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NHS hygiene campaign cut hospital MRSA case numbers

An NHS hygiene campaign has helped reduce cases of MRSA in hospitals, researchers have found.

The Cleanyourhands campaign was introduced seven years ago among England and Wales’ NHS trusts after concerns were raised over hand hygiene and MRSA levels.

Researchers at the Royal Free Campus, University College London Medical School and the Health Protection Agency found that in the years since 2007, MRSA infections have fallen from 1.88 to 0.91 cases per 10,000 bed days.

The team also found that hospitals were using more soap and hand rubs during the period, collectively reaching 59.8ml per patient bed day - triple the previous figure.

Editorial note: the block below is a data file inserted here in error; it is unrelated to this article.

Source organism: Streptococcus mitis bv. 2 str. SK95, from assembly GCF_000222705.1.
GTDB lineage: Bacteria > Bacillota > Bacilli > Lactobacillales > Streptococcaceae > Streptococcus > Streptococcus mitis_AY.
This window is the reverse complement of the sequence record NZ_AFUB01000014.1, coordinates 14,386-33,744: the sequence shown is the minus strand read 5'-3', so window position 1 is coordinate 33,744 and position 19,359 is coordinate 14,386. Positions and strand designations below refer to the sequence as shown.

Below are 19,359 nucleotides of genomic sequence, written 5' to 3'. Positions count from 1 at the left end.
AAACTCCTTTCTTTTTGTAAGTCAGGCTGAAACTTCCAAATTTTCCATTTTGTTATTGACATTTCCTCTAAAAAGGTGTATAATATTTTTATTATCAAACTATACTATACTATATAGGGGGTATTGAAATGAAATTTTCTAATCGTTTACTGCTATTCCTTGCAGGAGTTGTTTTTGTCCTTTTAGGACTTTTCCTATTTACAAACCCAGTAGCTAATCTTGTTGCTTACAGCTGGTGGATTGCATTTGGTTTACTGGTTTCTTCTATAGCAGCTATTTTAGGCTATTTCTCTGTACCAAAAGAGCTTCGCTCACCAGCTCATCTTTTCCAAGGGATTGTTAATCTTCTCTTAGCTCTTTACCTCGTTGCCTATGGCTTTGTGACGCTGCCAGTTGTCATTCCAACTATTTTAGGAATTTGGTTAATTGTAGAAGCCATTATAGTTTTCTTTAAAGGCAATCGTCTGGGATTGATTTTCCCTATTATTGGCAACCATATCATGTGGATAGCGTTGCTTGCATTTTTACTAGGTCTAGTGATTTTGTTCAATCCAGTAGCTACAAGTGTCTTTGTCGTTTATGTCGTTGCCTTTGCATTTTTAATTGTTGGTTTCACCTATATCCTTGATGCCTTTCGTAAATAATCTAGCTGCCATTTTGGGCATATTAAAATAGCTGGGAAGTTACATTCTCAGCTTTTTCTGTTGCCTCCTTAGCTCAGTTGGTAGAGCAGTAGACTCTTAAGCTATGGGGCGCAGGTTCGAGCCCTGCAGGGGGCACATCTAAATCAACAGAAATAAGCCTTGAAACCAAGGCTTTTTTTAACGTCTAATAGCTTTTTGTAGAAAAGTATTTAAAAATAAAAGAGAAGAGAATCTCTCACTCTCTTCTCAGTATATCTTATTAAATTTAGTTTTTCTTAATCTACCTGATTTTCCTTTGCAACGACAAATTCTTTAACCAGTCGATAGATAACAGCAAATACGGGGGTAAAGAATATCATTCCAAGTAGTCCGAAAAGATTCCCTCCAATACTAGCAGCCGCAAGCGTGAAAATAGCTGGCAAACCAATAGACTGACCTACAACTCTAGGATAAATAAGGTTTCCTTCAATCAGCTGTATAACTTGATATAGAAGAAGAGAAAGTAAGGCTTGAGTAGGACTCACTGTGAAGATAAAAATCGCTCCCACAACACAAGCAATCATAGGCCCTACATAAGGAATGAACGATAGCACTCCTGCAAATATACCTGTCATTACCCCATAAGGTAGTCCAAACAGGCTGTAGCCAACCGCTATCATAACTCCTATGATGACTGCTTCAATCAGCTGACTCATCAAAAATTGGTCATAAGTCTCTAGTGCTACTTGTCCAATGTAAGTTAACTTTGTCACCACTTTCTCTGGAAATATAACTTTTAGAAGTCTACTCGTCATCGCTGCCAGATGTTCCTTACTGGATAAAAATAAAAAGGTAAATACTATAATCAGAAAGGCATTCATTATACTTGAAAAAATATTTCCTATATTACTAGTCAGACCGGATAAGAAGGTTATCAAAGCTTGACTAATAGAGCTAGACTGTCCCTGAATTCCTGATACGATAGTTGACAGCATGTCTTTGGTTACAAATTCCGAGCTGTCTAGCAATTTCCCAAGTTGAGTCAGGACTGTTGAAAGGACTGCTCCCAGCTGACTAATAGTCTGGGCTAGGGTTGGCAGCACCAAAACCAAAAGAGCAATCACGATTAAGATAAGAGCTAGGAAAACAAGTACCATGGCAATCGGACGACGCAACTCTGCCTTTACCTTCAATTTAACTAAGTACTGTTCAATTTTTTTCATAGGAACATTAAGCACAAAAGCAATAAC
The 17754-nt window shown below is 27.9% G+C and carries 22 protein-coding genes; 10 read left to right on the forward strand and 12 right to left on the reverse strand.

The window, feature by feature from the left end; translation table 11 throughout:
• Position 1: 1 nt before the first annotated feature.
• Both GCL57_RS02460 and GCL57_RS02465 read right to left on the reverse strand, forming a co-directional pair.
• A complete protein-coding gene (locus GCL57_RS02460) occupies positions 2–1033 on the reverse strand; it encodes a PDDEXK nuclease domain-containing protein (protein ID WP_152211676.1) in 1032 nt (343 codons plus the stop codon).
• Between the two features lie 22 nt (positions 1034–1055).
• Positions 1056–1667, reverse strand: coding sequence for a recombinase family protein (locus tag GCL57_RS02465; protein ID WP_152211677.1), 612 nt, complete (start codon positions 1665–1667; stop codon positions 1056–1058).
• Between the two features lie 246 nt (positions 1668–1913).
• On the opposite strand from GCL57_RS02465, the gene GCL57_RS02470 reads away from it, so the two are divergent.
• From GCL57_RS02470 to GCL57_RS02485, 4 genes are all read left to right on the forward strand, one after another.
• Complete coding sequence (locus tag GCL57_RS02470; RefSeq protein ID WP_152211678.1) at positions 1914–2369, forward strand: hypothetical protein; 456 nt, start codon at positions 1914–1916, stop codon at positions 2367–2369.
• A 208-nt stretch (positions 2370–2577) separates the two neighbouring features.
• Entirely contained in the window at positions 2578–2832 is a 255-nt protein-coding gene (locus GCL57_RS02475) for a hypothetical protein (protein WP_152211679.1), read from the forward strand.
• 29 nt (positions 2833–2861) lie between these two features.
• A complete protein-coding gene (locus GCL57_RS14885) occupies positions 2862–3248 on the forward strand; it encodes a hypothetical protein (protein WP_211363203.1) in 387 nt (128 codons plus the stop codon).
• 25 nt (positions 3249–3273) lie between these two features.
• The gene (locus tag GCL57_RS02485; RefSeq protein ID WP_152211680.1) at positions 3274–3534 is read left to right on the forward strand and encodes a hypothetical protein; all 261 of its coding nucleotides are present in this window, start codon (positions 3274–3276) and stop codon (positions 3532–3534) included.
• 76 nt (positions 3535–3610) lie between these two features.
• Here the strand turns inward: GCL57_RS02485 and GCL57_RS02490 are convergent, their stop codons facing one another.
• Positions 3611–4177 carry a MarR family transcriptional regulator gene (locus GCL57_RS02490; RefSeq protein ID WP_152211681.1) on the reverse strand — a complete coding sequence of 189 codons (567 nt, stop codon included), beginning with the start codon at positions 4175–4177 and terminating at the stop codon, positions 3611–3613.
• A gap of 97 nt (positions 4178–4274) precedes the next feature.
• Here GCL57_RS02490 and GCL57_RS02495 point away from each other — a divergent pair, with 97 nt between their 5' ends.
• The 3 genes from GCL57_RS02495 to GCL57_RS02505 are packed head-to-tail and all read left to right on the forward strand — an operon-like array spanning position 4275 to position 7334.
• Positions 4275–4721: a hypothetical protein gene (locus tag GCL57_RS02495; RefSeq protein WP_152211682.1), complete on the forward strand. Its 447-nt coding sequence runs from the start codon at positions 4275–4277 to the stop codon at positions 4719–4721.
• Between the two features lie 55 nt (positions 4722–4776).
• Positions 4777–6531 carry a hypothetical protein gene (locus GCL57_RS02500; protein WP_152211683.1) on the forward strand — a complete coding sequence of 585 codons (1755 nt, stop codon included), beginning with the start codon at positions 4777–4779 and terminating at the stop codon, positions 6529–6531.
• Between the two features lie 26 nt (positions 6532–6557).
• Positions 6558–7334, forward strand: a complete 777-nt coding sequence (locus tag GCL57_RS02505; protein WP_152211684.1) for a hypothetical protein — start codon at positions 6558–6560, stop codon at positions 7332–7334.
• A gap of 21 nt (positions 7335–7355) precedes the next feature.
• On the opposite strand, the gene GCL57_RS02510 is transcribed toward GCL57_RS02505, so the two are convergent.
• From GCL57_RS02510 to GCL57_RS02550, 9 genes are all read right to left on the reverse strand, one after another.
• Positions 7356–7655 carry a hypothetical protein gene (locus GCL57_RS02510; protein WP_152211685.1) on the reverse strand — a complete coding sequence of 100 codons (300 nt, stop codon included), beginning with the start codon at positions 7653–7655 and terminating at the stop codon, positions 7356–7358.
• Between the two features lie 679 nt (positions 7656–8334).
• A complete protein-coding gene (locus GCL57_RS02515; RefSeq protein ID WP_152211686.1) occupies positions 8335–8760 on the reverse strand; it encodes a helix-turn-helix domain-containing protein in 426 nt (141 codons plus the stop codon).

The campaign worked to boost awareness of hand hygiene, requiring there to be hand rub at each hospital bedside. It also rolled out posters to keep the issue current and offered feedback to trusts on their progress.

The paper said: “The study suggests that national infection control interventions, including a hand hygiene campaign, undertaken in the context of a high profile political drive, can successfully reduce selected healthcare associated infections.”

Louise Teare, chair of the Hand Hygiene Alliance – a group including infection control nurses, doctors and patient representatives – welcomed the findings.

But she called on the Department of Health to follow up the cleanyourhands campaign with a “clear national strategy to drive further improvements in hand hygiene”.

Dr Teare said: “The campaign was discontinued in December 2010.  We know, however, from the field of public health, that sustainability of any behaviour change programme requires continued activity, research and engagement.”

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